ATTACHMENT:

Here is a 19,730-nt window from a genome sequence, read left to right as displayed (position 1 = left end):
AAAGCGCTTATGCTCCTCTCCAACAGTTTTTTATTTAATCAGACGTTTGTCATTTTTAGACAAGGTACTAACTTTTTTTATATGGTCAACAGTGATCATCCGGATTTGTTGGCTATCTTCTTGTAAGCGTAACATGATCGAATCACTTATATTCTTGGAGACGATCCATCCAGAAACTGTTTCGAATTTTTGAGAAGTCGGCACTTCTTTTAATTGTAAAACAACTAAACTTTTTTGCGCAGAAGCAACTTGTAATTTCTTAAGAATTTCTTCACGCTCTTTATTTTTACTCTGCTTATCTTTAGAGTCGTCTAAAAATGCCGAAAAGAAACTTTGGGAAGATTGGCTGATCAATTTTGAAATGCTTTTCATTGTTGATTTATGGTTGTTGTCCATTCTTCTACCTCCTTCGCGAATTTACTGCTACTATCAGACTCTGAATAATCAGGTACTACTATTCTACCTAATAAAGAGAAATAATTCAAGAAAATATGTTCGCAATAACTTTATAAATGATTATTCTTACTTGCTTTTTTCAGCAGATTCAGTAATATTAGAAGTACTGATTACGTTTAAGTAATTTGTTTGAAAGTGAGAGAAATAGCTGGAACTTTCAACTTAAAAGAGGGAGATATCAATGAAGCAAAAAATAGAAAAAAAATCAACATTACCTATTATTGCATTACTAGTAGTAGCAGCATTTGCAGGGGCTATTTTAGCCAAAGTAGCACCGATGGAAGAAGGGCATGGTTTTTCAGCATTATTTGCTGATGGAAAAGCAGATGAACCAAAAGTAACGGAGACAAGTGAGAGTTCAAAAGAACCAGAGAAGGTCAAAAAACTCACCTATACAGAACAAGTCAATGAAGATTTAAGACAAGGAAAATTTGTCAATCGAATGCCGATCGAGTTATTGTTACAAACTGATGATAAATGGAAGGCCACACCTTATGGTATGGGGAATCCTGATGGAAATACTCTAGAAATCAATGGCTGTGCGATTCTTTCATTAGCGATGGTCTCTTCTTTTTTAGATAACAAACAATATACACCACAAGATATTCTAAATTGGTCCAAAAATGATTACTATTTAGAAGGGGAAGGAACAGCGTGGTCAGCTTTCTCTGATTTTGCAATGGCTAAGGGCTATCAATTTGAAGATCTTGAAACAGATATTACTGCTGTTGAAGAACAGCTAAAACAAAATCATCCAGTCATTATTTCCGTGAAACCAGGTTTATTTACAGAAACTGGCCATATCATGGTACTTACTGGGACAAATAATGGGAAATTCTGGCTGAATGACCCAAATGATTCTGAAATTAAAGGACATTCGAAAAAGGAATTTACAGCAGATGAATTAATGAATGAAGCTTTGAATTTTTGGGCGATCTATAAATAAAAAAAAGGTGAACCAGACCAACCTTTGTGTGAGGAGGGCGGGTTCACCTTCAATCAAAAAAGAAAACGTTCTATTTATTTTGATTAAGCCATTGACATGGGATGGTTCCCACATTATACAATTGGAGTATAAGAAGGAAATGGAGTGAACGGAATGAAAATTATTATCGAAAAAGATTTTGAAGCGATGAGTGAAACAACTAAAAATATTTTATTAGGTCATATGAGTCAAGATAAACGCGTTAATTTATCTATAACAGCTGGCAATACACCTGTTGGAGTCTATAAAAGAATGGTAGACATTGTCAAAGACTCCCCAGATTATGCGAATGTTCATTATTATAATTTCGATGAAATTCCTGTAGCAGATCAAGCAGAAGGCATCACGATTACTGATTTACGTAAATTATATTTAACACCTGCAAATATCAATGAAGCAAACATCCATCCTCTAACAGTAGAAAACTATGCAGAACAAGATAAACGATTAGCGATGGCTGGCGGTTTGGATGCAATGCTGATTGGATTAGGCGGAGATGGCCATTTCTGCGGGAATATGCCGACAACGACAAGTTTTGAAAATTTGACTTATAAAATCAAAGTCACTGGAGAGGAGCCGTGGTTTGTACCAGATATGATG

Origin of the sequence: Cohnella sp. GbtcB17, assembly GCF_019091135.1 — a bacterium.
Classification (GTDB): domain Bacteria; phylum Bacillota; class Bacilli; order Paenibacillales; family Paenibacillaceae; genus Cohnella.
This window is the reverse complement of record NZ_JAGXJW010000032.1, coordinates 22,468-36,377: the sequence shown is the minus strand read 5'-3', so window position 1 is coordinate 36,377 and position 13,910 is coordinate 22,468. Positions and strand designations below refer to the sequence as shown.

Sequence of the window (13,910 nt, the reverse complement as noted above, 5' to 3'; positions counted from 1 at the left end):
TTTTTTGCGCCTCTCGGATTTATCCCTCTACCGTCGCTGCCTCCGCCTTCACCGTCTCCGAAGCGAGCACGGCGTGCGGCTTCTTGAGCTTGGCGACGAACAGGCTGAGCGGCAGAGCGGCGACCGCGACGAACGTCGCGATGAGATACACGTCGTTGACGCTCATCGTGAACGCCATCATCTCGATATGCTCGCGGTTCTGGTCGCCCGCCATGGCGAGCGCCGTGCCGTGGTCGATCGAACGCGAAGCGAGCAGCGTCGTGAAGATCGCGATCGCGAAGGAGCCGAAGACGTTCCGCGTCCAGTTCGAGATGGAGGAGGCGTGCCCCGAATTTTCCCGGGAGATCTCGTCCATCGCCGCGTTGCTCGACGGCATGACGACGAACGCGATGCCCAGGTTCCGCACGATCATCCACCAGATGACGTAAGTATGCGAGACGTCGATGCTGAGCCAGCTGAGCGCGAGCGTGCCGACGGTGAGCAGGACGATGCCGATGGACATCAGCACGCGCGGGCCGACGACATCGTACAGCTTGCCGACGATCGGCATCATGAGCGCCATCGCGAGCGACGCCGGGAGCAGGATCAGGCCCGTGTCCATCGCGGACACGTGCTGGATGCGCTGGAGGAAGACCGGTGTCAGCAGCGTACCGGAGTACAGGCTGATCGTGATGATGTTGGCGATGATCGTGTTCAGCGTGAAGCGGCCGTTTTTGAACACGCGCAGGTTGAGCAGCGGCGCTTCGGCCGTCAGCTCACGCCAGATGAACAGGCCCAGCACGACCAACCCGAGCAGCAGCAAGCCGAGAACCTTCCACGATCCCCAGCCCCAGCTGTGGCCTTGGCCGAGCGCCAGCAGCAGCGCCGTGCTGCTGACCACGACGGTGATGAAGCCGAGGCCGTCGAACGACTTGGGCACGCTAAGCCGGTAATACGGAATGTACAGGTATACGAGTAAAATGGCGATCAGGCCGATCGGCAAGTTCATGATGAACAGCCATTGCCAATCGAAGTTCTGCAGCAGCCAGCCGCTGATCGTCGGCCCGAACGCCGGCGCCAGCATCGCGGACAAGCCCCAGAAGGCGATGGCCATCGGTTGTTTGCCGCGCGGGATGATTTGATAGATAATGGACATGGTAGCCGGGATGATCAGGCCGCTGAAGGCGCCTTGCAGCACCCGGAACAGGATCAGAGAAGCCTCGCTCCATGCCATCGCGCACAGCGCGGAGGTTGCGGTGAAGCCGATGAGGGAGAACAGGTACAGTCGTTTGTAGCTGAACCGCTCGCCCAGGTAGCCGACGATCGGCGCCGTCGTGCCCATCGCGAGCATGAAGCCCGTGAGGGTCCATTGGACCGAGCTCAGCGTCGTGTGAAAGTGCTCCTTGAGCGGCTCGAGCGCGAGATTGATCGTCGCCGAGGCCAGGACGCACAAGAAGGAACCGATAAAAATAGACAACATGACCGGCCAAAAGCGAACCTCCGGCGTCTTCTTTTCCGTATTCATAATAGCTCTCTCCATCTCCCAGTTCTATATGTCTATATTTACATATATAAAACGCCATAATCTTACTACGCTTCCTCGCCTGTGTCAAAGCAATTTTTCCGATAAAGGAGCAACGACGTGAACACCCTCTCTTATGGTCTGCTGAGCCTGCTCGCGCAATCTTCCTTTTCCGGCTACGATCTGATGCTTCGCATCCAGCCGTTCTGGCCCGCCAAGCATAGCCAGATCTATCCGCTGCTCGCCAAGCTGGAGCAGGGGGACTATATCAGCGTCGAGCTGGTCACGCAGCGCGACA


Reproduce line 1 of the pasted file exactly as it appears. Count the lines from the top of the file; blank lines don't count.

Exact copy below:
Here is a 19,730-nt window from a genome sequence, read left to right as displayed (position 1 = left end):